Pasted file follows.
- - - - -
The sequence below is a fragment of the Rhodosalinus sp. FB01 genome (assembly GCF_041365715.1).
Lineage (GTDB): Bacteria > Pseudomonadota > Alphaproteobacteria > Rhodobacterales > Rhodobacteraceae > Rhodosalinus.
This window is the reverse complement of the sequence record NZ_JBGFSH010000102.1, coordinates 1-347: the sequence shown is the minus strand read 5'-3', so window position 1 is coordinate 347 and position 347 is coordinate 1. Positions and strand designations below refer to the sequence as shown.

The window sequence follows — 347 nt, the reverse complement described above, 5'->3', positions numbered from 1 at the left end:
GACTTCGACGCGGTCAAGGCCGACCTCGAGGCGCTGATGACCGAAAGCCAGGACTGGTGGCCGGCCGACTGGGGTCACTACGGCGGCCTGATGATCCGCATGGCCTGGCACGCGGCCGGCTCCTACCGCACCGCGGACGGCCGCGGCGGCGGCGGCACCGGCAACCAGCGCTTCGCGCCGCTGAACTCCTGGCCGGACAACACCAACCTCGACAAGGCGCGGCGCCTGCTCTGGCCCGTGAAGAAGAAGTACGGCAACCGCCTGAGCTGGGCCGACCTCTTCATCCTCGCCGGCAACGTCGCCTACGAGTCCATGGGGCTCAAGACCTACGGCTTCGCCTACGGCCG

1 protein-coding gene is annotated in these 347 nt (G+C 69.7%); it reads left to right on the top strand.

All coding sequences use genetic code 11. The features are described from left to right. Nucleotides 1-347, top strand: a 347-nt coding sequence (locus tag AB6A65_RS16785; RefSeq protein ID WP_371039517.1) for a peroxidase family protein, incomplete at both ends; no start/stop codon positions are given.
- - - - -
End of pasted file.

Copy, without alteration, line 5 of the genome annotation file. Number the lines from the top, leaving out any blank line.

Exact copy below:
GACTTCGACGCGGTCAAGGCCGACCTCGAGGCGCTGATGACCGAAAGCCAGGACTGGTGGCCGGCCGACTGGGGTCACTACGGCGGCCTGATGATCCGCATGGCCTGGCACGCGGCCGGCTCCTACCGCACCGCGGACGGCCGCGGCGGCGGCGGCACCGGCAACCAGCGCTTCGCGCCGCTGAACTCCTGGCCGGACAACACCAACCTCGACAAGGCGCGGCGCCTGCTCTGGCCCGTGAAGAAGAAGTACGGCAACCGCCTGAGCTGGGCCGACCTCTTCATCCTCGCCGGCAACGTCGCCTACGAGTCCATGGGGCTCAAGACCTACGGCTTCGCCTACGGCCG